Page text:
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iPads for all: The UK school which has replaced pens and paper with Apple’s tablet

The BBC has an interesting video report about a high school in Bolton, England that has transformed the way it teaches its students by giving all 840 of them an iPad.

The school’s move towards technology began three years ago when iPod touch devices were handed out. The switch to tablets was made late last year, with teachers also being issued with the device.

The school utilizes iTunes U – Apple’s free educational resource – with teachers using the iPad to inform students of upcoming lessons several days in advance.

“The students have already downloaded the lesson earlier in the week, so they’re coming in with information,” chemistry teacher Abdul Chohan told the BBC, “What the teacher does now is question their understanding of that information.”

Another teacher, Jane Taylor, delights in the fact that she can get instant feedback from students during lessons, seeing exactly how they’re coping with a piece of work. The report shows her class taking a quiz, with the students’ answers sent wirelessly and instantly from their iPads to the teacher’s.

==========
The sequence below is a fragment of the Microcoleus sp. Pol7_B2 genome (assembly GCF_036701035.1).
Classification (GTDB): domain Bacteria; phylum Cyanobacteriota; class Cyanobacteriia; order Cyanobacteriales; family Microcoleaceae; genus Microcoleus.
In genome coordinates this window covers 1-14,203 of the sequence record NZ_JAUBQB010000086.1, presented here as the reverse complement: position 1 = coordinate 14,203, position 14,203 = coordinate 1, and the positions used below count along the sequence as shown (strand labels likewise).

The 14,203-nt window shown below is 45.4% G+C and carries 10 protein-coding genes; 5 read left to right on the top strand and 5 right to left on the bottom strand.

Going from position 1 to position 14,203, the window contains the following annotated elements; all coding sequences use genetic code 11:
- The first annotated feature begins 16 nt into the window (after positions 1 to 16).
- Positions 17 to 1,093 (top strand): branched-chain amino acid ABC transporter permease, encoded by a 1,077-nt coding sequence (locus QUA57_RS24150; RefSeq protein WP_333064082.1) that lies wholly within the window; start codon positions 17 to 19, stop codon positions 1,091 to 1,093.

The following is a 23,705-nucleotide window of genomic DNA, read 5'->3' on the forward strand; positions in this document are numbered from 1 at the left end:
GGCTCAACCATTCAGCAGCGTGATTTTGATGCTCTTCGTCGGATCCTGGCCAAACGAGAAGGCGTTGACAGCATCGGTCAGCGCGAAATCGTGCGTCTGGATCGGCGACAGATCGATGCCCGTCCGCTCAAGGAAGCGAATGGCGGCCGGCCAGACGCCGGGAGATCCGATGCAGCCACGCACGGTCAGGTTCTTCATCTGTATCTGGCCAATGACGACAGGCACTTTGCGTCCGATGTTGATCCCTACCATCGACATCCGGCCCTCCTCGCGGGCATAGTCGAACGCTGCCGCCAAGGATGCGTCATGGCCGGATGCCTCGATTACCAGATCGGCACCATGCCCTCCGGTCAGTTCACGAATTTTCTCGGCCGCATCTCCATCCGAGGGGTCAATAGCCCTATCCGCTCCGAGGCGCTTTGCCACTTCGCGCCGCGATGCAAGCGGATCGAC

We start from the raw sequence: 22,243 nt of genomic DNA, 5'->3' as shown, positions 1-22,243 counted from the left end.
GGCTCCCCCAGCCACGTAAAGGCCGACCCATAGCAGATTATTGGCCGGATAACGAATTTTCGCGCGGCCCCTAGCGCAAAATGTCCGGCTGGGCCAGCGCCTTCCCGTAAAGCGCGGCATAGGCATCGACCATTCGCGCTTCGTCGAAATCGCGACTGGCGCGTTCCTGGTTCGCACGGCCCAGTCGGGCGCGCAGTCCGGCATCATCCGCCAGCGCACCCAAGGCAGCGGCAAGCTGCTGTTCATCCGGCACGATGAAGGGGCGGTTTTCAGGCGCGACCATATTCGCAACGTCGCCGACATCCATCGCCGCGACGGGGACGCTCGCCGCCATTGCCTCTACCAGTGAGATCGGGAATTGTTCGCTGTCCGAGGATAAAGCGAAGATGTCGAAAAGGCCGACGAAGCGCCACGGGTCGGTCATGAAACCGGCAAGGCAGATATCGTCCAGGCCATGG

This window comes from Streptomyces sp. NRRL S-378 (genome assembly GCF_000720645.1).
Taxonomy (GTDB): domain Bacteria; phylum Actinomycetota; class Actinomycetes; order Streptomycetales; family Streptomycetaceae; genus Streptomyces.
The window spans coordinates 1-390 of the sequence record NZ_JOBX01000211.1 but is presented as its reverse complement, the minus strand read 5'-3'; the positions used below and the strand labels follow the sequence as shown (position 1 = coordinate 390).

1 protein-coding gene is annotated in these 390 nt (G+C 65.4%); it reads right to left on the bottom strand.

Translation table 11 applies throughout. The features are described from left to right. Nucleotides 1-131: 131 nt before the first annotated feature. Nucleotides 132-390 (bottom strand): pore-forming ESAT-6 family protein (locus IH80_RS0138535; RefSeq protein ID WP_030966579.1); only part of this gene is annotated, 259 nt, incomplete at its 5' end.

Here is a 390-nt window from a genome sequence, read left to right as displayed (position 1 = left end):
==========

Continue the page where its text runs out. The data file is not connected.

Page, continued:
Taylor says the software on her tablet allows her to quickly check the performance of all of her students to see how they’re progressing. “It means I’ve got an instant understanding of how each of the children in my classroom is understanding a concept,” she explained.

Talking about the school’s move towards technology, head teacher Showk Badat said, “When books were invented and when pens were invented, and how they were utilized, that would’ve been the technology of their day,” adding, “This is a natural evolutionary progression.”

Students take their tablets home with them at the end of the day instead of handing them in. They can even email their teacher if they’re having a problem with their homework. You might wonder how teachers feel having their evening disturbed by a steady stream of emails from students, but Jane Taylor for one says she’s fine about it, claiming to be “more than happy for students to contact me at any time, it’s just not an issue.”

As you might imagine, all the students interviewed said how much they enjoyed using the tablet. And with a small electronic device replacing a ton of textbooks, it also means an end to having to carry around a heavy bag of learning material.

When asked if the priority of the school should be teaching rather than the technology used to deliver the teaching, Showk Badat was adamant: “Technology is not separate to teaching, in fact I would argue that the greatest teachers would use technology to make their lessons even better. I believe we’re actually scratching the surface of what we can do.”

An increasing number of educational institutions are looking at the idea of issuing students with tablets. For example, this month the University of Western Sydney in Australia is handing out 11,000 iPads to staff and students as part of a drive to offer a more dynamic and effective learning experience.

The BBC’s report about Bolton’s Essa Academy can be viewed here. The school also appears on Apple’s UK website in its Education Profiles section, though the page was added while the school was still using the iPod touch.